Pierrette Segal Box Spring September 18th, 2017 - 11:38:57
The most important and healthiest thing to remember is to wash your sheets, blankets, pillowcases and mattress covers if you have them in hot water a minimum of once a week! Wash your mattress and pillow encasings once every 2 to 3 months and if your mattress encasings are protected with a mattress cover, wash your encasings in hot water once every 4 to 6 months Also keep your home clean as possible! Use quality HEPA air cleaners or HEPA air purifiers with a high air exchange rate per hour in the needed bedrooms and family room. Purchase and vacuum often with a quality HEPA vacuum cleaner that is totally sealed so it does not leak dust and allergens back into the air while vacuuming! Thank you for reading this report. We hope that it was informative and will allow you get what you need while saving you your hard earned money!
More important than how long your bedding will last or how comfortable you are, is the safety of purchasing new mattresses and putting them on old box springs. The risk is that the older ones may not meet flammability standards and thereby put you more at risk even if your bedding does meet the standards. If you have gone to various mattress stores, and you have been encouraged at each one to purchase both bedding and box springs, it is still up to you.
Vinyl Box spring encasings make no noise on a box spring and they never have to be cleaned in the washer and dryer. Vinyl box spring encasings are also waterproof! To clean, just wipe them down with a damp cloth when they become dusty or dirty. Bedding And Chemicals There are many chemicals on the market advertising to get rid of Dust Mites and Dust Mite allergen on different types of surfaces! From our over 20 years of experience we feel that it is better to stay away from these chemicals that you may react to. Especially when it comes to bedding! Dont take chemical shortcuts!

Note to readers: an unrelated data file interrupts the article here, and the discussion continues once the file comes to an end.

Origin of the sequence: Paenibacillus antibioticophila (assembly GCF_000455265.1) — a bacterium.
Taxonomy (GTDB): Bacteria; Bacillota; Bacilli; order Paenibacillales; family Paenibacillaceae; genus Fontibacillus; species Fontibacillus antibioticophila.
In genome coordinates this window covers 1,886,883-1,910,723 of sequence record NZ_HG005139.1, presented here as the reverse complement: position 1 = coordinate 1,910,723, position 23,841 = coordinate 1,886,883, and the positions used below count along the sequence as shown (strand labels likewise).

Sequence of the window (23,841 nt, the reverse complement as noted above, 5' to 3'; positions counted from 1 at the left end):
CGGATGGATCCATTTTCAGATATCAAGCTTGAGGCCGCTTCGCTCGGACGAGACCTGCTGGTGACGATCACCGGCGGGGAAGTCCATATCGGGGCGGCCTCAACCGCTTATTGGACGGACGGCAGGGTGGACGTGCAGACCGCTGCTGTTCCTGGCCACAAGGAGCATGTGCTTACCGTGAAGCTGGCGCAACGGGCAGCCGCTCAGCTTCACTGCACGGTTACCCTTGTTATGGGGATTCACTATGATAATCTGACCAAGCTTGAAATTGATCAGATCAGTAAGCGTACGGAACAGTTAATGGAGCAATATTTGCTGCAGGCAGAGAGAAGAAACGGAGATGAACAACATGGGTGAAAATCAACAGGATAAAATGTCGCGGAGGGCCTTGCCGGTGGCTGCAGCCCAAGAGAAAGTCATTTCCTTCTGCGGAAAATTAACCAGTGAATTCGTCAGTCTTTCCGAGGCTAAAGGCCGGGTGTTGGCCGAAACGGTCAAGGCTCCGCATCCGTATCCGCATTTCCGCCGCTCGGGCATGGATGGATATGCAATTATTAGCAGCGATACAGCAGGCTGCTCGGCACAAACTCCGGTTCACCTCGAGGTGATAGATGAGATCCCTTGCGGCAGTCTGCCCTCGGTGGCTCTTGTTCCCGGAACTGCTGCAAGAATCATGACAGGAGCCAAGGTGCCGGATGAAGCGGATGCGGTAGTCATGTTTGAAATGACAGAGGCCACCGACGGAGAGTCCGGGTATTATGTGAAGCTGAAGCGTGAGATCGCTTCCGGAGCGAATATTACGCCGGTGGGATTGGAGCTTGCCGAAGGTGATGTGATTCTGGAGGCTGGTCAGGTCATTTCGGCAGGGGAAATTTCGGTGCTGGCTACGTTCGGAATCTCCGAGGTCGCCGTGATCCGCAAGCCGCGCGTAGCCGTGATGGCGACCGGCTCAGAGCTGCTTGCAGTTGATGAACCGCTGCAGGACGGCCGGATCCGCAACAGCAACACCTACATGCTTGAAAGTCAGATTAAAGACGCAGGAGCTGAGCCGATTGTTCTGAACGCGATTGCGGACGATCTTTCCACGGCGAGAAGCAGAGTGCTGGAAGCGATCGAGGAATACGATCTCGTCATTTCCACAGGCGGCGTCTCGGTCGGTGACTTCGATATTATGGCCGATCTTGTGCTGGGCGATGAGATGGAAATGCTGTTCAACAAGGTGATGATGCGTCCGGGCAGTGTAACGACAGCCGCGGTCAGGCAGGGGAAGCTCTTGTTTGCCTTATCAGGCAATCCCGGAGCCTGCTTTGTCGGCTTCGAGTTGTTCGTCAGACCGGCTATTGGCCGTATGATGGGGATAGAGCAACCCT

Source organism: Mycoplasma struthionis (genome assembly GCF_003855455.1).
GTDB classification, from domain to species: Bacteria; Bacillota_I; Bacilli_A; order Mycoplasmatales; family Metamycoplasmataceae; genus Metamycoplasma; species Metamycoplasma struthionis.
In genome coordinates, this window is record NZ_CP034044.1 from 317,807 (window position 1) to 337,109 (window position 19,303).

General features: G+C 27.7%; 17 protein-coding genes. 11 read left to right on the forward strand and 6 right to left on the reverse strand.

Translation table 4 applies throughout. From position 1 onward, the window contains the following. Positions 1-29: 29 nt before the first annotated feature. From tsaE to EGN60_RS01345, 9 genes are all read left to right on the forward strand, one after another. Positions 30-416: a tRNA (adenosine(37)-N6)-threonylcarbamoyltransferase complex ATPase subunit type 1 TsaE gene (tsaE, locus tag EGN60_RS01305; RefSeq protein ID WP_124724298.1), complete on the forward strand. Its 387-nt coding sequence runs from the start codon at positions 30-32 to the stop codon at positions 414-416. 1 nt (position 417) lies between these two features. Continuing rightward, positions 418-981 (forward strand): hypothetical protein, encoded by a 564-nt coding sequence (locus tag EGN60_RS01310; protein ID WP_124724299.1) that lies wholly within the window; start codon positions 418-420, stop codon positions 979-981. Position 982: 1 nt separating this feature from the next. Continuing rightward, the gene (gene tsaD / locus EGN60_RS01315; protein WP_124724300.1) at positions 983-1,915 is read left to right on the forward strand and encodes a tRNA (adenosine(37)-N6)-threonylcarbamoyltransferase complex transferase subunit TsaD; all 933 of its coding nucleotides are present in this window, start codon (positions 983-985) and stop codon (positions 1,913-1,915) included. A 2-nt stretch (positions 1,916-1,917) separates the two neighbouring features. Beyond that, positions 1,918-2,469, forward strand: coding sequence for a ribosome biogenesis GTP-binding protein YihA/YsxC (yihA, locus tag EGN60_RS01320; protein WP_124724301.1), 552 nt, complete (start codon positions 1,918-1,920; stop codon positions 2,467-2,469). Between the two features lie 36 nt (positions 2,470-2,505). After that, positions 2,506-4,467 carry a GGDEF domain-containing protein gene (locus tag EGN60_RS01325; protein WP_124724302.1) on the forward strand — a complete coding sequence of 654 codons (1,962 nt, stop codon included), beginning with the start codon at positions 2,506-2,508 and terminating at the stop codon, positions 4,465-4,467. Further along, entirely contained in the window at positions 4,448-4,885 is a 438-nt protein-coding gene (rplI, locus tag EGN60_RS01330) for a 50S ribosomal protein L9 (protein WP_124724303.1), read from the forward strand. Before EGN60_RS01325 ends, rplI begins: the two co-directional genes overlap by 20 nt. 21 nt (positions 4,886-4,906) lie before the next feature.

Do I need a Box Spring for my Mattress? This question comes up at least once during bed shopping for 90% of all people. And for good reason. Box Springs are a multi-million dollar, multi-million tree chopping industry. So in light of the green revolution (re-co-lu-tion?) these days, one can only wonder: is there really a reason for all the senseless killing of defenseless trees just to have an extra foot of wood, fabric, and air underneath your fully functional mattress? As it turns out, the answer is both a resounding no with a hint of yes. The real kicker here is that most modern box springs dont actually have "springs" in them, which basically leaves just the "box" part as a truth. And this is exactly what they are, a wood-framed box covered with fabric. All of the bells, whistles, and 21st century technology go into the mattress part of the bed, which, if you were a well-informed bed shopper, could take on all sorts of exotic construction from innerspring, foam, visco-elastic (memory) foam, flotation (water), or air.